Ethiopia beat all other eastern African countries last year as the largest recipient of Foreign Direct Investment (FDI), according to a new report authored by financial consulting firm, Ernst & Young.
The EY Attractiveness Survey 2019 released this week, shows Ethiopia attracted foreign investment worth Shs26.8 trillion last year.
Kenya closely followed Shs7.68 trillion while Tanzania attracted foreign investments of Shs3.8 trillion in the same period.
The report did not document foreign direct investment figures for Rwanda and Uganda.
However, data from Bank of Uganda indicates that Uganda, in 2018, received about Shs2.9 trillion in foreign direct investment.
In Ethiopia, according to the EY report the Shs26.8 trillion foreign direct investment resulted in creations of 16,000 jobs from 29 projects while about 6,000 jobs were created in Kenya from 64 unnamed projects.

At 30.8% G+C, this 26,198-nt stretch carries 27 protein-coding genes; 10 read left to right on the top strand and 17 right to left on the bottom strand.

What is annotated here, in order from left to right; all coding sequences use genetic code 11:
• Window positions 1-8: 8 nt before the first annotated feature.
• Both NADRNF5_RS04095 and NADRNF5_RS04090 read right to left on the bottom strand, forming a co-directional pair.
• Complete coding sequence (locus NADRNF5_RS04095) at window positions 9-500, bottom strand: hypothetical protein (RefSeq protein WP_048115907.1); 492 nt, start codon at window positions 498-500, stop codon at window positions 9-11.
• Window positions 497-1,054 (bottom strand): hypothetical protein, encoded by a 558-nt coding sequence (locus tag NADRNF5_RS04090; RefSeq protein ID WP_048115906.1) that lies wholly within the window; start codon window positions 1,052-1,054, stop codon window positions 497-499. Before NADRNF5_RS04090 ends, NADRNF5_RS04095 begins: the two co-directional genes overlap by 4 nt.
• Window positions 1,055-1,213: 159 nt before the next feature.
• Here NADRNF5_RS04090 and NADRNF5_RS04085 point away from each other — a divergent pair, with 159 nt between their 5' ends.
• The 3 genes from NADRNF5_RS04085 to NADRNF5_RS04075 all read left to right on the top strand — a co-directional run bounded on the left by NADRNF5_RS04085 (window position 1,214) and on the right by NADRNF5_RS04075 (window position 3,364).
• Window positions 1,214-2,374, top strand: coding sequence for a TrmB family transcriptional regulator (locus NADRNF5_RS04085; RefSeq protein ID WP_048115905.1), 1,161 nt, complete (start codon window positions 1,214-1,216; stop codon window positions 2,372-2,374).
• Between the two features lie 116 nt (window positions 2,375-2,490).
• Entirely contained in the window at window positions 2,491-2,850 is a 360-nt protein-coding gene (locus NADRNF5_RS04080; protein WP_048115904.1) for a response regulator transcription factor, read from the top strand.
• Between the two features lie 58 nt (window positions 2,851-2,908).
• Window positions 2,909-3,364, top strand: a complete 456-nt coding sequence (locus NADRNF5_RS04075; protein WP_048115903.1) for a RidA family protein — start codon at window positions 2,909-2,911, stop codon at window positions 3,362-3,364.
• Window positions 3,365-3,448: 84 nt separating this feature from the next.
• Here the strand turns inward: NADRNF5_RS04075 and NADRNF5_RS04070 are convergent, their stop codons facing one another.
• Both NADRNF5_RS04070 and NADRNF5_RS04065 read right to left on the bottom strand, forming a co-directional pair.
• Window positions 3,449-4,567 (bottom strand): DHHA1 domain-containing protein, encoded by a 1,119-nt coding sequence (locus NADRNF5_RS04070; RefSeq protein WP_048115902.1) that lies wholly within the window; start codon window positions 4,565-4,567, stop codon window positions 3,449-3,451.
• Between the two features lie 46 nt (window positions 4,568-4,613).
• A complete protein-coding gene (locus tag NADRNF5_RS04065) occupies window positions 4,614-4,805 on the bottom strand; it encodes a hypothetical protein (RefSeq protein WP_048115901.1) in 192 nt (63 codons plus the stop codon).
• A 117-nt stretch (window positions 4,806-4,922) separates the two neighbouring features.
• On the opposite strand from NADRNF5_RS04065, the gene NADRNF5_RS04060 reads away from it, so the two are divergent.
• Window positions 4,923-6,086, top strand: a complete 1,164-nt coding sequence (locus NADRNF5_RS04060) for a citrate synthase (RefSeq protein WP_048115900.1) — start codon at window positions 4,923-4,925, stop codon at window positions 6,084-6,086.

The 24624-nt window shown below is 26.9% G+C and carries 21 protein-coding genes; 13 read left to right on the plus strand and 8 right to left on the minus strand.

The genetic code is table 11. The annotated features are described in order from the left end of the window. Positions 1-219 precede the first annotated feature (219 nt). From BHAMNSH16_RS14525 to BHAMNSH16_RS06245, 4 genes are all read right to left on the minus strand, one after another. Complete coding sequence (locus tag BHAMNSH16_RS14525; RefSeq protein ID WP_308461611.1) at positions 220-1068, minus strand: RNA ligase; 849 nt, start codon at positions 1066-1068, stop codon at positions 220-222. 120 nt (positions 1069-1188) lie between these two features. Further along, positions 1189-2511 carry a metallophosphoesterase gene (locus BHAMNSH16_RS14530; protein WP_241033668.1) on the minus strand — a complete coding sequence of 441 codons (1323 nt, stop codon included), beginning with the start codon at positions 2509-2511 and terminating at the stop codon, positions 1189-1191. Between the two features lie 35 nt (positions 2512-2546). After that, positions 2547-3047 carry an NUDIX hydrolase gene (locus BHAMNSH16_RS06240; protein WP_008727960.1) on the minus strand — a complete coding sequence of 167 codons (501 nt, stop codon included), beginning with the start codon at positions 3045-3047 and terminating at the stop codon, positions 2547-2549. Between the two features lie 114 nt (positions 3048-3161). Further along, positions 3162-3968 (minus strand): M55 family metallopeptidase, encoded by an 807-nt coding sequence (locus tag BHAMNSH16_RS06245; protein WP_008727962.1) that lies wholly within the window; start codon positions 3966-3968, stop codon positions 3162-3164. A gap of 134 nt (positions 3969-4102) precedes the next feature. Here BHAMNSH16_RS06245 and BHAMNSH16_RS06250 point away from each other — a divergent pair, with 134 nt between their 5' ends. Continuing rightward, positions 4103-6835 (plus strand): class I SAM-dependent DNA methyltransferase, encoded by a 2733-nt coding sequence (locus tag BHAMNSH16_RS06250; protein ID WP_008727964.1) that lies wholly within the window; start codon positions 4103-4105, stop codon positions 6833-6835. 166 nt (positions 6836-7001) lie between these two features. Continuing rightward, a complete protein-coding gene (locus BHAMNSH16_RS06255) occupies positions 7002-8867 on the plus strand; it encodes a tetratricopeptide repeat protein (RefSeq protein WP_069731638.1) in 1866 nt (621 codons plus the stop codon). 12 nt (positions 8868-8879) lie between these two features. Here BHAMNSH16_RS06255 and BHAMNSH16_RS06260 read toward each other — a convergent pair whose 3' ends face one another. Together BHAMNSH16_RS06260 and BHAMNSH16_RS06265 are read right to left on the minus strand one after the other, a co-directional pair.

In Tanzania, 3,000 jobs were created from 19 projects.
Ethiopia is attracting higher foreign inflows compared to its regional peers thanks to an “efficient” business environment and the lure of a huge untapped domestic market.
“Ethiopia has affordable electricity supply and is served by an efficient airline,” says Francis Kamau, a tax partner at audit and consultancy EY East Africa.
“It also has a huge domestic market with guaranteed access to external markets through its well served Special Economic Zones.”
Kenya’s FDI attraction is helped by its status as the region’s financial centre, and a hub for many multinationals doing business in the region.
Two of Kenya’s largest blue-chip companies, KCB Group and Safaricom, have continued to eye establishment of operations in neighbouring Ethiopia where reformist Prime Minister Abiy Ahmed is opening up the economy, creating opportunity for foreign investors.